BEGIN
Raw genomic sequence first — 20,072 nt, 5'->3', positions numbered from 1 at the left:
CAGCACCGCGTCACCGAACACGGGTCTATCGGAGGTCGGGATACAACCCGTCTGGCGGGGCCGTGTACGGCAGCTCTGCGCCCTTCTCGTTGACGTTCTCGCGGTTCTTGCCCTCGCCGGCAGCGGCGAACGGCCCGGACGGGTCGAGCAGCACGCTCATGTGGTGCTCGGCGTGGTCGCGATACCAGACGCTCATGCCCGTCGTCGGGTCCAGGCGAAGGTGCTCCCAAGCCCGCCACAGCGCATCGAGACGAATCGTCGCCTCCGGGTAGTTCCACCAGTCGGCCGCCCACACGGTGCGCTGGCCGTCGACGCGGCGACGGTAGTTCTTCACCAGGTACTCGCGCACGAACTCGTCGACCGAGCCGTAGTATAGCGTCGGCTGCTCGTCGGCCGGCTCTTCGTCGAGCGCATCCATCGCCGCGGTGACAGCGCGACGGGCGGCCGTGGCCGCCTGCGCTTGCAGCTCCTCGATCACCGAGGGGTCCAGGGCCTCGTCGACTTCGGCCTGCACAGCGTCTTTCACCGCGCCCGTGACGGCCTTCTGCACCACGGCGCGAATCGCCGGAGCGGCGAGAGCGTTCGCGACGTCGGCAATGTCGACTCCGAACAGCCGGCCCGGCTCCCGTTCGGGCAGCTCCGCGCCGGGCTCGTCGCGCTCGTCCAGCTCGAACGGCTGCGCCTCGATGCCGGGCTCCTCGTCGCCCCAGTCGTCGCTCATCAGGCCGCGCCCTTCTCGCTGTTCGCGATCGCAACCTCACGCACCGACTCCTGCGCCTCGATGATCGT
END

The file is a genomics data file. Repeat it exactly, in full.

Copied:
Raw genomic sequence first — 20,072 nt, 5'->3', positions numbered from 1 at the left:
CAGCACCGCGTCACCGAACACGGGTCTATCGGAGGTCGGGATACAACCCGTCTGGCGGGGCCGTGTACGGCAGCTCTGCGCCCTTCTCGTTGACGTTCTCGCGGTTCTTGCCCTCGCCGGCAGCGGCGAACGGCCCGGACGGGTCGAGCAGCACGCTCATGTGGTGCTCGGCGTGGTCGCGATACCAGACGCTCATGCCCGTCGTCGGGTCCAGGCGAAGGTGCTCCCAAGCCCGCCACAGCGCATCGAGACGAATCGTCGCCTCCGGGTAGTTCCACCAGTCGGCCGCCCACACGGTGCGCTGGCCGTCGACGCGGCGACGGTAGTTCTTCACCAGGTACTCGCGCACGAACTCGTCGACCGAGCCGTAGTATAGCGTCGGCTGCTCGTCGGCCGGCTCTTCGTCGAGCGCATCCATCGCCGCGGTGACAGCGCGACGGGCGGCCGTGGCCGCCTGCGCTTGCAGCTCCTCGATCACCGAGGGGTCCAGGGCCTCGTCGACTTCGGCCTGCACAGCGTCTTTCACCGCGCCCGTGACGGCCTTCTGCACCACGGCGCGAATCGCCGGAGCGGCGAGAGCGTTCGCGACGTCGGCAATGTCGACTCCGAACAGCCGGCCCGGCTCCCGTTCGGGCAGCTCCGCGCCGGGCTCGTCGCGCTCGTCCAGCTCGAACGGCTGCGCCTCGATGCCGGGCTCCTCGTCGCCCCAGTCGTCGCTCATCAGGCCGCGCCCTTCTCGCTGTTCGCGATCGCAACCTCACGCACCGACTCCTGCGCCTCGATGATCGT